It is a rare bit of good fortune for Mesoamericanists that Deuss has provided such a detailed report and of a topic that was not part of her original intent. That intent had not been to examine the shamans, daykeepers, prayer-makers, and witches of the region, but rather it had been to collect village costumes to examine how they evolved during the twentieth century. However, her original interest in clothing led her to meetings with traditional religious functionaries in the several communities that she visited, and these encounters led in turn to her being allowed to witness rituals no other outsider had ever seen. This opportunity, combined with the eye of a keen observer and the inquiring vision of an excellent ethnographer, has given us an invaluable contribution to the ethnography of this Mayan region, one that will surely endure for its exemplary description, its methodological insights, and the fascinating customs and traditions themselves that are so clearly presented.


University of Texas at Austin. DOI 10.1215/00141801-2414298. Ethnohistory 2014 Volume 61, Number 2: 383-385. Book Reviews 384-385


Customs and Costumes among the Guatemalan Maya

The intrepid Krystyna Deuss has done it again. Following on from “Shamans, Witches, and Maya Priests” (2007), in which she recorded and so rescued from oblivion traditions of religious ritual in six Maya communities in the Sierra de los Cuchumatanes, Deuss casts her incisive eye on another twenty-eight Maya communities scattered throughout highland Guatemala. On this occasion her gaze is on cofradías, religious brotherhoods charged with enacting ceremonies that reflect native spirituality and worldview, at the same time affording community members assurance of a cherished place in the scheme of worship. In “Cofradías,” Deuss pays homage to the resilient, resourceful, ever-changing Maya of Guatemala, with some 250 photographs illustrating beautifully their acts of belief.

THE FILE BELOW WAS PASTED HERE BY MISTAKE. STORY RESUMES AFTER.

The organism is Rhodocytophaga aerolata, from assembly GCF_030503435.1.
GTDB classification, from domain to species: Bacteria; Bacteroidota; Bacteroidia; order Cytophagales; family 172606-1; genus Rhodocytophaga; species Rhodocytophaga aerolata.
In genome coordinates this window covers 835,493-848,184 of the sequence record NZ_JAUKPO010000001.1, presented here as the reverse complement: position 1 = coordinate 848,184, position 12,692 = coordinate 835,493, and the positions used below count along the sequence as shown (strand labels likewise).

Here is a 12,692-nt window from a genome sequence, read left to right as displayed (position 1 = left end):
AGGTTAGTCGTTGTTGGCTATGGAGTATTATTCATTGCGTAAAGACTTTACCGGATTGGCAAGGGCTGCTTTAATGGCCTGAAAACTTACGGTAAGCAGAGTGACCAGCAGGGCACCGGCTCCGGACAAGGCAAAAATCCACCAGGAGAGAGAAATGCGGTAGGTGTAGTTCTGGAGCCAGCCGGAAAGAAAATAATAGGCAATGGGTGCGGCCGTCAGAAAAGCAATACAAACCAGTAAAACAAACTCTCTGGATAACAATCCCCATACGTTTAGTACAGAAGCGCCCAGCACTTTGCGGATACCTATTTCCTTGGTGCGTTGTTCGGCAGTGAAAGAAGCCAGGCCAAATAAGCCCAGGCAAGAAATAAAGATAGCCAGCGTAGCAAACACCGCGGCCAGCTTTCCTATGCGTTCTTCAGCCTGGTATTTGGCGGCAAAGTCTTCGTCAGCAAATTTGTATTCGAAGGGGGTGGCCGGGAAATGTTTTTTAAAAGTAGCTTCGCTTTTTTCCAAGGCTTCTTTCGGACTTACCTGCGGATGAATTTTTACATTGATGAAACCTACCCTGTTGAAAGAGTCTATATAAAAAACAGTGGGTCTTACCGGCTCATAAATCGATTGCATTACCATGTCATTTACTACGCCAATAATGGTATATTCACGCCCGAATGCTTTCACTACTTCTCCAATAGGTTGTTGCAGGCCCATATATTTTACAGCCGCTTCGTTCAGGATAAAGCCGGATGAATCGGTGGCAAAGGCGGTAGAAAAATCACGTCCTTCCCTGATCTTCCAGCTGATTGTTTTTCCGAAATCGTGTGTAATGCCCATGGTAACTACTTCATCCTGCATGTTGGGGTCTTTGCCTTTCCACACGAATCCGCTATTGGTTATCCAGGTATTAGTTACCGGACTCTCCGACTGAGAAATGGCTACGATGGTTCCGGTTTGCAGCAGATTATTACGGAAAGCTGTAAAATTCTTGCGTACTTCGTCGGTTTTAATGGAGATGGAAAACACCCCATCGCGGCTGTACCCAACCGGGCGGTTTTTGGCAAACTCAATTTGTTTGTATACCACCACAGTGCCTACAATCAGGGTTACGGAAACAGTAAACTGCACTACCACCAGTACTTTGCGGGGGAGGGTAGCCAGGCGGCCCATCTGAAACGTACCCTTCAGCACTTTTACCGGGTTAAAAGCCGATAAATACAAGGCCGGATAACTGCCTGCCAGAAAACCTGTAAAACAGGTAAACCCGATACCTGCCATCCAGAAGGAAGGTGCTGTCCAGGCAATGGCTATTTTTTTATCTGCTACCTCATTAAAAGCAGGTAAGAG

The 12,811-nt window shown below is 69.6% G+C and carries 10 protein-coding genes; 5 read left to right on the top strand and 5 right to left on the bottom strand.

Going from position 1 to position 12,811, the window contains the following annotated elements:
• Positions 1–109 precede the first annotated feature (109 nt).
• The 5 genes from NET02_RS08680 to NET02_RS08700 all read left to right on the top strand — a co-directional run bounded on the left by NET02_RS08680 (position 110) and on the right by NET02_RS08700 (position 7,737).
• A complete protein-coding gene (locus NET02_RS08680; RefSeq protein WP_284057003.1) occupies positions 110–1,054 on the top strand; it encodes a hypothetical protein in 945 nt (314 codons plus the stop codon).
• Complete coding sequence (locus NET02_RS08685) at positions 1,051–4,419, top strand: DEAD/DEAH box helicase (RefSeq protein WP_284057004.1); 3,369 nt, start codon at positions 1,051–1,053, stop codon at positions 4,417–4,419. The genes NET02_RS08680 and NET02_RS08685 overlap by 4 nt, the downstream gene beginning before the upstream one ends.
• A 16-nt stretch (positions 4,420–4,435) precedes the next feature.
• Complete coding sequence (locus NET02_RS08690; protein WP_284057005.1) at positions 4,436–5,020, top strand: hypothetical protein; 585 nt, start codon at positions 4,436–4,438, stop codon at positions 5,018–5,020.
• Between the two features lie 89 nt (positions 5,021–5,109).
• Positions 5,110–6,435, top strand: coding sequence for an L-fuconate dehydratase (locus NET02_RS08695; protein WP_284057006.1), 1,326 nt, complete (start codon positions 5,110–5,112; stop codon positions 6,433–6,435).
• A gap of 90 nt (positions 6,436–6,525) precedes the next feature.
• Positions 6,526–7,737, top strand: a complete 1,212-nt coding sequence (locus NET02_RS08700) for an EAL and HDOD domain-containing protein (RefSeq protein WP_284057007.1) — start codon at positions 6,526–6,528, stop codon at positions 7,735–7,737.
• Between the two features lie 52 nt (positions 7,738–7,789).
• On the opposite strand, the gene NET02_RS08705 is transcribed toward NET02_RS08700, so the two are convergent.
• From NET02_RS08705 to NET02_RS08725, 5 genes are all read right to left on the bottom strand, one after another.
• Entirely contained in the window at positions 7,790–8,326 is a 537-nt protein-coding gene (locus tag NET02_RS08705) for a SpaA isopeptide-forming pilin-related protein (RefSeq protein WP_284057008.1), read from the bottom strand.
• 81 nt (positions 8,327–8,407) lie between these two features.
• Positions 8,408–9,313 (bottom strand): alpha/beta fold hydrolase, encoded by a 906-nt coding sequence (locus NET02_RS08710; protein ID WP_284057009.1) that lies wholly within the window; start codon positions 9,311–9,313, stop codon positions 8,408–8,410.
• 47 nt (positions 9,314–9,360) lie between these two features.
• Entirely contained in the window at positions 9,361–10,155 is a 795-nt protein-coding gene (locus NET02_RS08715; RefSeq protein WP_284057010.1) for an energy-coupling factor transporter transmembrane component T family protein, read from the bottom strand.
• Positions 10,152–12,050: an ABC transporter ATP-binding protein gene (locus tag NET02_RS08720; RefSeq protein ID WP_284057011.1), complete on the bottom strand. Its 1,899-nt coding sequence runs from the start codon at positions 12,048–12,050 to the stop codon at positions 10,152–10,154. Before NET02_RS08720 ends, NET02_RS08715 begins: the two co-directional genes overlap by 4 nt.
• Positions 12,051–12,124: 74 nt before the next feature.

FRSC, Professor of Geography, Queen’s University, Canada

This is an outstanding contribution to the field. Cofradías have been an important means for preserving Maya traditional world view and ceremonialism for centuries and this is the most comprehensive overview of the most significant highland Maya communities that maintain cofradía worship that I’ve read. This is particularly important as many of these traditional ritual practices that have been observed for generations are being forgotten. You have a wonderful eye for details that often escape even veteran researchers. I’m sure that this book will be highly valued and consulted for many years to come.


Associate Professor in the Department of Humanities, Classics and Comparative Literature at Brigham Young University